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Introduction Petroleum data analytics is a solid engineering application of data science in petroleum-engineering-related problems. The engineering application of data science is defined as the use of artificial intelligence and machine learning to model physical phenomena purely based on facts (e.g., field measurements and data). The main objective of this technology is the complete avoidance of assumptions, simplifications, preconceived notions, and biases. One of the major characteristics of petroleum data analytics is its incorporation of explainable artificial intelligence (XAI). While using actual field measurements as the main building blocks of modeling physical phenomena, petroleum data analytics incorporates several types of machine-learning algorithms, including artificial neural networks, fuzzy set theory, and evolutionary computing.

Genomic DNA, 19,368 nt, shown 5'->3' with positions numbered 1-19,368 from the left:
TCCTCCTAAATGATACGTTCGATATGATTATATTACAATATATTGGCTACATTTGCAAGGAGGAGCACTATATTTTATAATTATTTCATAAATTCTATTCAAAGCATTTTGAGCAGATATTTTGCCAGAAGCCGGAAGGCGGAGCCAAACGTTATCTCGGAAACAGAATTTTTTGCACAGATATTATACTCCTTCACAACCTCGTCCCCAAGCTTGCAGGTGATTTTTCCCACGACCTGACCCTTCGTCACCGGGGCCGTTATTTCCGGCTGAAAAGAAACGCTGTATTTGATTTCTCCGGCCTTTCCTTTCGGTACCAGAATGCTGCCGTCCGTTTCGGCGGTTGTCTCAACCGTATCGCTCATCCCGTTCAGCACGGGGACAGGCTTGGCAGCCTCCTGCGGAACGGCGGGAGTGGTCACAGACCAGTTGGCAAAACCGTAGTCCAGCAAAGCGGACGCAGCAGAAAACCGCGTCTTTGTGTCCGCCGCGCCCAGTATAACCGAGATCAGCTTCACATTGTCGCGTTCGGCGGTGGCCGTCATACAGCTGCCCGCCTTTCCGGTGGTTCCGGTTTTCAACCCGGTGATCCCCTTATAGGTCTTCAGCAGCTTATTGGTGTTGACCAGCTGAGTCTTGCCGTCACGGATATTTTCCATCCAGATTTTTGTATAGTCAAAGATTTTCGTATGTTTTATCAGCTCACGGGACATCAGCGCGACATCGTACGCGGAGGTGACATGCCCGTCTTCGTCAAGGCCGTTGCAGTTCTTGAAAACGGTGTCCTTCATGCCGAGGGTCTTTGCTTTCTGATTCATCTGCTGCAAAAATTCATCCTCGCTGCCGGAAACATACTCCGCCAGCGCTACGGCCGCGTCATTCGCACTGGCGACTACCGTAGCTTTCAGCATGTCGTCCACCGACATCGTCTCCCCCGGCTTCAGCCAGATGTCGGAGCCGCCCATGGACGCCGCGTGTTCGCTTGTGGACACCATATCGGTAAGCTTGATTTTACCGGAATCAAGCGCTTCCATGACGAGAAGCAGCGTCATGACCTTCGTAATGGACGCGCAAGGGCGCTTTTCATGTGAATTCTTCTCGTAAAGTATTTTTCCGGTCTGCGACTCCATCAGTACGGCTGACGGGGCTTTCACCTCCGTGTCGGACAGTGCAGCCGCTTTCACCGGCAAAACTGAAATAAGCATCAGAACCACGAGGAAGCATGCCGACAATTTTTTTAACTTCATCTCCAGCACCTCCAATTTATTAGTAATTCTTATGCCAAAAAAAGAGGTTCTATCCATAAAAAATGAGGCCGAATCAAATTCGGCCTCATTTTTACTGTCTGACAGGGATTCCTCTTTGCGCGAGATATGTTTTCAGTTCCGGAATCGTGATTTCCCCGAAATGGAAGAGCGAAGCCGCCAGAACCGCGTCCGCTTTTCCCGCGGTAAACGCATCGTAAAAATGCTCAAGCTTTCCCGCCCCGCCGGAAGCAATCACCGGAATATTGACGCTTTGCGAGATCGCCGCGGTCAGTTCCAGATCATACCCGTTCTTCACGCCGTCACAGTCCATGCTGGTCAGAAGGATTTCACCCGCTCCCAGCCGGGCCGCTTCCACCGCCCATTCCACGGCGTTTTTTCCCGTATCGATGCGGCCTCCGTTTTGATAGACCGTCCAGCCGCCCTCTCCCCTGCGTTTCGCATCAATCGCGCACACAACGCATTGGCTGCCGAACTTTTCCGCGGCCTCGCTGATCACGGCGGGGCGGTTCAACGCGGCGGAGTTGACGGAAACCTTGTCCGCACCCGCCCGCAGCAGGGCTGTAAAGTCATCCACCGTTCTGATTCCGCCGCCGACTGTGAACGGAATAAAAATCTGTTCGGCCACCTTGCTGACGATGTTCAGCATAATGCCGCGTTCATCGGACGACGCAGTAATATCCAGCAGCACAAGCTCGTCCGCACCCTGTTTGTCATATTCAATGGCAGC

Abstract In the past decades several hundred stimulation procedures have been performed in the Golden Trend fields of Oklahoma. The outcome of these stimulation jobs have not been the same for all wells. The effectiveness of the stimulation is a function of several factors including reservoir quality, completion and stimulation techniques. Completion and stimulation techniques can be further itemized as completion type such as open hole versus cased hole, type and amount of fluids and proppant and the rate at which they are pumped into the formation. This project was supported by DOE and GTI in connection with the DOE's Preferred Upstream Management Practices (PUMP) project.The project was implemented in three fields in the Golden Trend in Oklahoma.Detailed production and completion data analyses revealed that the most influential controllable parameter effecting the production rate and ultimate recovery was fracture stimulation, and as such, the bulk of efforts were focused on determination of optimized hydraulic fracturing procedure. Detail stimulation data from more than 230 wells in the Golden Trend fields of Oklahoma operated by three independent operators were collected and analyzed using a new best practices analysis methodology. The study was performed for gas and oil bearing formations. Among the findings of this comprehensive study were the best stimulation practices in carbonate formations that are primarily gas producing, and clastic formations, from which both oil and gas are produced. During his study authors were able to identify the best type of fluid, the most optimal injection rate and proppant concentration for both types of formations. In this paper application of a new methodology that was used to perform the best practices analysis on the Golden Trend fields of Oklahoma is presented. Introduction Identification of best practices in the oil and gas operations is gaining unprecedented momentum. Companies that have gathered large amounts of data now realize that they own a valuable commodity (above and beyond the hydrocarbon) that can play an important role in increasing efficiency in their day to day operations. The question is how this vast amount of data can be used in order to help the company's bottom-line. This paper attempts to address this question by introducing a newly developed methodology that enables oil and gas companies to deduce information and knowledge from the existing data. The deduced information and knowledge can then be used in developing business rules and decision making. The new methodology is named "Intelligent Best Practices Analysis" . It incorporates a hybrid form of intelligent systems that includes artificial neural networks , genetic algorithms  and fuzzy logic  to achieve its objective that is the systematic analysis of large amounts of data in order to decipher and deduce relevant knowledge that can be used in business and engineering decision making. In a previous paper  the theory and methodology of "Intelligent Best Practices Analysis" was presented in detail and therefore it will not be discussed in this article. This paper is dedicated to application of this methodology to a database of stimulation practices in the Golden Trend fields of Oklahoma to demonstrate its use and benefits. In the Golden Trend fields of Oklahoma, like many other oil fields, the outcome of stimulation jobs have not been the same for all wells. The effectiveness of the stimulation is a function of several factors including reservoir quality, completion and stimulation practices. Detail stimulation data from more than 230 wells in the Golden Trend operated by three independent operators were collected and analyzed using this methodology.